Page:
Keeping the car comfortable is your paramount goal. Michael Hardin is using all his skill to save the car from knocking down the fence. Steering clear of knife edge set ups saves equipment and makes racing in traffic much more fun for the driver.
Here is an example of walking the driver through the corner breakdown process - if you act as your own crew chief the breakdown is basically the same:
Crew Chief: Can you drive into the corner and feel the car is stable?
Driver: The car gets in good.
Crew Chief: How about when you hit the brakes hard? Still ok – no loose in feeling?
Driver: Yes – it’s getting in good even if I over drive it in.
NOTE: I train my drivers to make sure the car gets in the turn so they can drive aggressively. My teams know loose in is just not allowed and we will go to any length to make sure the car gets in deep and with a stable attitude every time. I am happy to make the driver nuts asking repeated questions about corner entry as we must be sure any possibility of loose in is eliminated. Yes – this is worth repeating several times!
Crew Chief: Ok – we are getting in good. How about the Turn In to the corner. Can you turn the wheel with out fear and pull the car to the bottom aggressively? Does the car take a set and cut well?
Driver: Yes – I can turn it hard on the Turn In – all good.
NOTE: I teach drivers to feel like the LF is always slightly closer to the white line than the left rear in the middle. If drivers turn the wheel and get the car on the white line with the LF lower on the track then the LR you know the car is cutting well and the angle to the exit will allow the driver to hammer the throttle.
Crew Chief: Ok how does the car turn in the middle?
Driver: The car picks up a push in the middle. It just doesn’t cut. When I pick up the throttle it gets tighter and then when I get to the exit it snaps loose.
Crew Chief: Ok, let’s work on the middle. How do you feel about a quarter inch of additional stagger and raising the J-bar an inch?
Driver: It’s already snapping loose off – won’t that make it worse?
Crew Chief: let’s get it rolling through the middle. If we get it to cut through the center it will be pointed down straight. The wheel won’t be turned as much so it will hook up when we approach the exit at the right angle. Let’s focus on the middle first and see if the exit gets better when the car turns through the middle better.
NOTE: A car that is just a little tight after rolling though the center is easy to drive and fast. A car with a push in the middle is no fun. A little snug can help with a solid and stable exit. A car that pushes will make for a loose exit that gets looser lap after lap.
There are a million scenarios and your team can work the corner conversation focusing on each segment in sequence. Move back to the start if an adjustment upsets a prior segment.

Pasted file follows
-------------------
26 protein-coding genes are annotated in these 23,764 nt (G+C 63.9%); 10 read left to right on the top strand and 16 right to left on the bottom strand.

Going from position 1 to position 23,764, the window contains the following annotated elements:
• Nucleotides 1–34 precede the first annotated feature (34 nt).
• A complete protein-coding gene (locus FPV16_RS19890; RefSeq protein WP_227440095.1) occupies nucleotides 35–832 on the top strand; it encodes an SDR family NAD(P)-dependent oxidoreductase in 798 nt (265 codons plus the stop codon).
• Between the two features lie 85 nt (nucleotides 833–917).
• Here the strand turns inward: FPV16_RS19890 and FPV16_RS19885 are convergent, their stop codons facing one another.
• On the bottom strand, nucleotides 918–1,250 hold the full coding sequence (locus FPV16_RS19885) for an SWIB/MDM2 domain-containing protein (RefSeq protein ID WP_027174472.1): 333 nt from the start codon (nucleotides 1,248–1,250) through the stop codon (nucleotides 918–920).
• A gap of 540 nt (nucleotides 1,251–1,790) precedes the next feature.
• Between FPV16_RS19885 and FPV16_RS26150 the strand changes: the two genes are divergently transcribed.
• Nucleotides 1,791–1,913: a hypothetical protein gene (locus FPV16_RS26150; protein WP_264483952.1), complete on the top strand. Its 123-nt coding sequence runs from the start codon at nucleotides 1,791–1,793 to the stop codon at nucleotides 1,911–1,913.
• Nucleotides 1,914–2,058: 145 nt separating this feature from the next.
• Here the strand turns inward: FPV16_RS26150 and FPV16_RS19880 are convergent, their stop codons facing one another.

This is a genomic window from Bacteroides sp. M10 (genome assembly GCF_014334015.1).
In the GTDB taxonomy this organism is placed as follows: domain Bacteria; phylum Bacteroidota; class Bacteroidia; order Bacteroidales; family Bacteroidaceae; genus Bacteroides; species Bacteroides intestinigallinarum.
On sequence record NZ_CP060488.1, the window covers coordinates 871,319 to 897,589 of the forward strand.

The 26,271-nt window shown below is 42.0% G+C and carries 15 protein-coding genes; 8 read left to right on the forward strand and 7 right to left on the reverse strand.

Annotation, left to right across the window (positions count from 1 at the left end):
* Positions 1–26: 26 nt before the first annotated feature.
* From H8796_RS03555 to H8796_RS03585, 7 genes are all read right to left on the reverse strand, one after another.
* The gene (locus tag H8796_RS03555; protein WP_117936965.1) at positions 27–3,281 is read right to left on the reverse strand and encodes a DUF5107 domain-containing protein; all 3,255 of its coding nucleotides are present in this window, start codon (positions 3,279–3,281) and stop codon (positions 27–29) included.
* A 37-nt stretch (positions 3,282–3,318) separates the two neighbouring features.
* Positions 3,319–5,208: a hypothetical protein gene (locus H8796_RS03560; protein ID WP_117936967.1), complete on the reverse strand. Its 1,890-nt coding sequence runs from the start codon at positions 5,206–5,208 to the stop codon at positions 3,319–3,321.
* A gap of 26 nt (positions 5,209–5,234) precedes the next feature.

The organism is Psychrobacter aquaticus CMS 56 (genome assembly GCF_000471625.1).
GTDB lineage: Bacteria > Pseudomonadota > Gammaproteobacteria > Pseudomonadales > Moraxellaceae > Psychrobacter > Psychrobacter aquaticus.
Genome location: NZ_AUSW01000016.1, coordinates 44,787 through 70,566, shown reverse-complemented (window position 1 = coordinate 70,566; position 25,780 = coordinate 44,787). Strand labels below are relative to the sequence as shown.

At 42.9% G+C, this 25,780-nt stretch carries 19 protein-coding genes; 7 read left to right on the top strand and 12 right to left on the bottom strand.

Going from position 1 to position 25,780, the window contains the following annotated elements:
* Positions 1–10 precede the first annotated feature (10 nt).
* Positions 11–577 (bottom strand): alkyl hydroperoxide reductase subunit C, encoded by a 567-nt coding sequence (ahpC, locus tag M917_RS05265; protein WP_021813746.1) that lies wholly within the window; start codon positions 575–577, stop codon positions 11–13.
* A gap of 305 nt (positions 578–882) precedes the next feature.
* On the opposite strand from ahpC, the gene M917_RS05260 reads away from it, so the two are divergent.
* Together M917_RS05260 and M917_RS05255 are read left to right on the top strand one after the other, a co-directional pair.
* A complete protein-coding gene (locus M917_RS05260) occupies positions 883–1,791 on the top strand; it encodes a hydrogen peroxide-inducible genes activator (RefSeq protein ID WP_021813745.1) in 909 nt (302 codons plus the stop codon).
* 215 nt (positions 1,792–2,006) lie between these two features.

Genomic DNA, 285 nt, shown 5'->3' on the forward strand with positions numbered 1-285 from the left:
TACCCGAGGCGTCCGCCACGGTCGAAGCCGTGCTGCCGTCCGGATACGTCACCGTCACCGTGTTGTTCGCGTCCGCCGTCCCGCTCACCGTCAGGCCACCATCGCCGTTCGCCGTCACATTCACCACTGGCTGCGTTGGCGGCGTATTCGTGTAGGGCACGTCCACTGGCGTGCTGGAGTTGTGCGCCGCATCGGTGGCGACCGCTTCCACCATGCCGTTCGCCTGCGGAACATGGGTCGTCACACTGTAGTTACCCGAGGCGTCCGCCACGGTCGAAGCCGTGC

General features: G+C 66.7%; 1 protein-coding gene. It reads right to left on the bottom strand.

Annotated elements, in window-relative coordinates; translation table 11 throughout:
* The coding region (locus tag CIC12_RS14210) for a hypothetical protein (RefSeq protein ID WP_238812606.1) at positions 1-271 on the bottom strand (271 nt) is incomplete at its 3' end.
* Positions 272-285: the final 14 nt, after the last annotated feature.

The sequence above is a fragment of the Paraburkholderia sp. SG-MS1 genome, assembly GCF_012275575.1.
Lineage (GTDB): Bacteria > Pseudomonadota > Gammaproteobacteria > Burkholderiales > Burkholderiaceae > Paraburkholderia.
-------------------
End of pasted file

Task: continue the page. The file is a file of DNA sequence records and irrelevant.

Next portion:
Teams should also keep in mind the big picture when it comes to chassis adjustments. Sometimes you have gone too far and the so called adjustment rules no longer apply. During these times you end up doing the opposite of what the book says. If the car has a push it is common to use less RF spring. But what if you have gone down to a 5 pound spring in the front and the push is still there? In some cases more RF spring would help the car turn better. If you have gone to an extreme or then the opposite approach should be considered. Your choice to use a softer RF spring to cure a push is based on going softer than a predetermined baseline. Maybe the baseline was off? Be aware of those times when adjustments are not making sense. Perhaps you have gone through the adjustment center and you may need to go the other way with your thinking.
If your team spends the time to find common terminology while taking a systematic approach in communication cornier chemistry will automatically improve. Breaking down the corner into segments will make it much easier for the drivers to communicate what they are feeling.
Be completely aware at all times that the car must get through each section in order. A car that is loose in will just about always push in the middle. A car that pushes in the middle is often loose off. Drivers can explain a push then be worried about the car being loose sending their chassis adjustments off in the wrong direction. The cure is to break the corner down and only move on to the next section when the preceding section is spot on. If a change sets back a prior corner section then start the process from the beginning. Corner chemistry will be built due to your systematic approach resulting in more chances to spray Champagne.
Go Forward – Move Ahead
Courtesy of JOES Racing Products